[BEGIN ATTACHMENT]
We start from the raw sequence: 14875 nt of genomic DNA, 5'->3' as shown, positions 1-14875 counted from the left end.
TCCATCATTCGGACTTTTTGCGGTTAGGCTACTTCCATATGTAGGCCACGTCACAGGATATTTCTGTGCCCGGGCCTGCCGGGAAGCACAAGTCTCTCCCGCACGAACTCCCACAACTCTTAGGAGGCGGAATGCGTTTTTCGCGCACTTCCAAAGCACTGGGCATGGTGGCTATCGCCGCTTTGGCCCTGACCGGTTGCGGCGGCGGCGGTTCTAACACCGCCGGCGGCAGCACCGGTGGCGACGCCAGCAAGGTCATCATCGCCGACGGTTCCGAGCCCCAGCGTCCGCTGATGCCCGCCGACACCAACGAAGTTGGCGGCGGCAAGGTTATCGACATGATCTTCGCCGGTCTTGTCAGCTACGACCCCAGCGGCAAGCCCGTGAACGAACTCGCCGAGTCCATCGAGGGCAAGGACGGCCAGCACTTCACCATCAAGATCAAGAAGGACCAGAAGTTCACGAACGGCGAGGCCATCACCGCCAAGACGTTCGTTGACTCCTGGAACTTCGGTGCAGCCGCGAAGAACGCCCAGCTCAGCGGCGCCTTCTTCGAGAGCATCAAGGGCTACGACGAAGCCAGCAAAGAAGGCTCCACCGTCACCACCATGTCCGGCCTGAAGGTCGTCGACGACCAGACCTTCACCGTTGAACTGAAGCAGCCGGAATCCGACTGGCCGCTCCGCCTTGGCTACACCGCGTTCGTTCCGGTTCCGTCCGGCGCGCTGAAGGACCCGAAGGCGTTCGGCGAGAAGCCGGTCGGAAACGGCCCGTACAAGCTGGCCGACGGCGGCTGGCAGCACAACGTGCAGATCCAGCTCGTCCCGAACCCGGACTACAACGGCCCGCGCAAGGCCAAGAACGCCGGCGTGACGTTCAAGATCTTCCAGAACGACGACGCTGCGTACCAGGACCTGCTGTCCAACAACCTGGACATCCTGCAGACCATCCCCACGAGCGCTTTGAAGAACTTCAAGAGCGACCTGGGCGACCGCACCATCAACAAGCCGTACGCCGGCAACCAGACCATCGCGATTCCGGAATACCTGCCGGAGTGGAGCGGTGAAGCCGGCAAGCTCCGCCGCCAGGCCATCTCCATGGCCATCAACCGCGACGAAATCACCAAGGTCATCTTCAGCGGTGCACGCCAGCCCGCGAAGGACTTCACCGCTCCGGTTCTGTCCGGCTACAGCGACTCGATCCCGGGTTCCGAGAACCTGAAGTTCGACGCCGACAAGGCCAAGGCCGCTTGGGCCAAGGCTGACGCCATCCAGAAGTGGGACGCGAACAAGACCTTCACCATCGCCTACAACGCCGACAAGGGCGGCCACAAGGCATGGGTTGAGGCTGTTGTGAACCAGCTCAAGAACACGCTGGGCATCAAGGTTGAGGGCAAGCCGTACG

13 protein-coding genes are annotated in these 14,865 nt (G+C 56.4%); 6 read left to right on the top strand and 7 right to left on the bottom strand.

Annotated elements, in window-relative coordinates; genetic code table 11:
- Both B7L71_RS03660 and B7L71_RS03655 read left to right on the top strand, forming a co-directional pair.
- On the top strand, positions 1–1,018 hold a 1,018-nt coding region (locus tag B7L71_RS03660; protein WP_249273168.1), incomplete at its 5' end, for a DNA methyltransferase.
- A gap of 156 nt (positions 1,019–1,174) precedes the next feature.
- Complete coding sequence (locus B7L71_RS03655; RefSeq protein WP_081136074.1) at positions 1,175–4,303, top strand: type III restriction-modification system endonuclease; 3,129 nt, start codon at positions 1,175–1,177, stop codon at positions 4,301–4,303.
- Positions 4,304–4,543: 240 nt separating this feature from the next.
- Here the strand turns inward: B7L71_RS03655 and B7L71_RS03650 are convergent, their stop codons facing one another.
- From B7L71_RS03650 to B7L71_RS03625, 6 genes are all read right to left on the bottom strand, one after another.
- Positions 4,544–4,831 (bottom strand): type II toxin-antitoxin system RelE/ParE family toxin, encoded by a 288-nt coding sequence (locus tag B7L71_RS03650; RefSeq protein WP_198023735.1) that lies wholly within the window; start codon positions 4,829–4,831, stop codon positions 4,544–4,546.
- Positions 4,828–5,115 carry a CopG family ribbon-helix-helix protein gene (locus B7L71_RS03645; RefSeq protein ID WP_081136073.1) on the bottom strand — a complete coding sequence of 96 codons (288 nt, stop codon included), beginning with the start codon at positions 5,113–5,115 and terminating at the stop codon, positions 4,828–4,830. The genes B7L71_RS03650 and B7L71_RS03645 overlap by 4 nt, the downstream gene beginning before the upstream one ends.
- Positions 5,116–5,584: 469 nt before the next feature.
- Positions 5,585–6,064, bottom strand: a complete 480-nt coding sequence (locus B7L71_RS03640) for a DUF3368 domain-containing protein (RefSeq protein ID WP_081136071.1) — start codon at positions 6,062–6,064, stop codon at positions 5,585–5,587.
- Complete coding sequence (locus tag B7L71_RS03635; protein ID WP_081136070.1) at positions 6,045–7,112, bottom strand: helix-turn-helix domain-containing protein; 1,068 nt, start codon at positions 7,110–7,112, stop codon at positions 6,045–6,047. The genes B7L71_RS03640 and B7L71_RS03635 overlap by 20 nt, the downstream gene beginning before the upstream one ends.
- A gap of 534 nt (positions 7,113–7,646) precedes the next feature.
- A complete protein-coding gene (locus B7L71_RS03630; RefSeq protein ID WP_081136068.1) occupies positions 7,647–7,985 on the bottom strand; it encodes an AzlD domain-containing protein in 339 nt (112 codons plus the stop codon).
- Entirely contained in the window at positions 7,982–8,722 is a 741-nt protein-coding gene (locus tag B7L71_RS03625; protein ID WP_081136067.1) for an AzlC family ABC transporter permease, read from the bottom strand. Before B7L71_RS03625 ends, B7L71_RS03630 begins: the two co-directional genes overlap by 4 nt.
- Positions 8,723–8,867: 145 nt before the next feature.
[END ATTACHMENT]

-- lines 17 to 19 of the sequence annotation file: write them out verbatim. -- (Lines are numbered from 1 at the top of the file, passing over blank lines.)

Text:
- A gap of 534 nt (positions 7,113–7,646) precedes the next feature.
- A complete protein-coding gene (locus B7L71_RS03630; RefSeq protein ID WP_081136068.1) occupies positions 7,647–7,985 on the bottom strand; it encodes an AzlD domain-containing protein in 339 nt (112 codons plus the stop codon).
- Entirely contained in the window at positions 7,982–8,722 is a 741-nt protein-coding gene (locus tag B7L71_RS03625; protein ID WP_081136067.1) for an AzlC family ABC transporter permease, read from the bottom strand. Before B7L71_RS03625 ends, B7L71_RS03630 begins: the two co-directional genes overlap by 4 nt.